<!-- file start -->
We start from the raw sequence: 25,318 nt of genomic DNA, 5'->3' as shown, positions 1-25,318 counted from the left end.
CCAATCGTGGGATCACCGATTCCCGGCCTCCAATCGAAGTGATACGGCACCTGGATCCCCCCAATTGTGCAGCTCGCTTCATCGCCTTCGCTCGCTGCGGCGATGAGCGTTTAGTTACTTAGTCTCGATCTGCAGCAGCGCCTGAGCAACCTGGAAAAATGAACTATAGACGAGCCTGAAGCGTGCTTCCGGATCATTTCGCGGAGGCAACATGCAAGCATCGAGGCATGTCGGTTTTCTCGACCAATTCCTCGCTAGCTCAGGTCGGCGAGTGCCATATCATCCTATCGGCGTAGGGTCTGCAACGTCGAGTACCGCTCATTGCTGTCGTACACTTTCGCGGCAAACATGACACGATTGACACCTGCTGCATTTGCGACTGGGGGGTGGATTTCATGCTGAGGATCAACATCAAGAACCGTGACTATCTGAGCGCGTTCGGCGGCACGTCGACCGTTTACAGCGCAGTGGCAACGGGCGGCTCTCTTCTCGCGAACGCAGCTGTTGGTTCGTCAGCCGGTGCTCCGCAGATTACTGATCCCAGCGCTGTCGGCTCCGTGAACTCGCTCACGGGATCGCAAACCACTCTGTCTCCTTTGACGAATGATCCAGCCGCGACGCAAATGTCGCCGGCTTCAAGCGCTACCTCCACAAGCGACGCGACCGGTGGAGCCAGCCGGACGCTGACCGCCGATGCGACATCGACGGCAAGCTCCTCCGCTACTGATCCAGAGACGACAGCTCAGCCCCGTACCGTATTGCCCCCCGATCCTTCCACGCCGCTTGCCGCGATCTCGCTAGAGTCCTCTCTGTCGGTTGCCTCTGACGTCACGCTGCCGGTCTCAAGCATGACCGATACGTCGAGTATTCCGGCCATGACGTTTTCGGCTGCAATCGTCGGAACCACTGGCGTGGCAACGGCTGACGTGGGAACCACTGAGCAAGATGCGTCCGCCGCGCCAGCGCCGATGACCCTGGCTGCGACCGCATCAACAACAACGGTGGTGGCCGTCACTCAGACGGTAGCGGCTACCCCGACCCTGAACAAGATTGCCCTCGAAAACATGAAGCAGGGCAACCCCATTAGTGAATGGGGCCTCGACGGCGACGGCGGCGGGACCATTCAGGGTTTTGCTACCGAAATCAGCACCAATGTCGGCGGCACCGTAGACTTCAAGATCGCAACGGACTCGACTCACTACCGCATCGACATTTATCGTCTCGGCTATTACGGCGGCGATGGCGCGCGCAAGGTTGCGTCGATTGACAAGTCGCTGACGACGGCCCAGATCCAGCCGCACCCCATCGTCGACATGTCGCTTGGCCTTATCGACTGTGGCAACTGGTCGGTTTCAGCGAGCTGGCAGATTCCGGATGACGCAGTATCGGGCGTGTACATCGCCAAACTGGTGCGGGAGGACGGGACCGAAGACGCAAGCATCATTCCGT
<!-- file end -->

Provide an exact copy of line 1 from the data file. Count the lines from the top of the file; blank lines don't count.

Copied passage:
We start from the raw sequence: 25,318 nt of genomic DNA, 5'->3' as shown, positions 1-25,318 counted from the left end.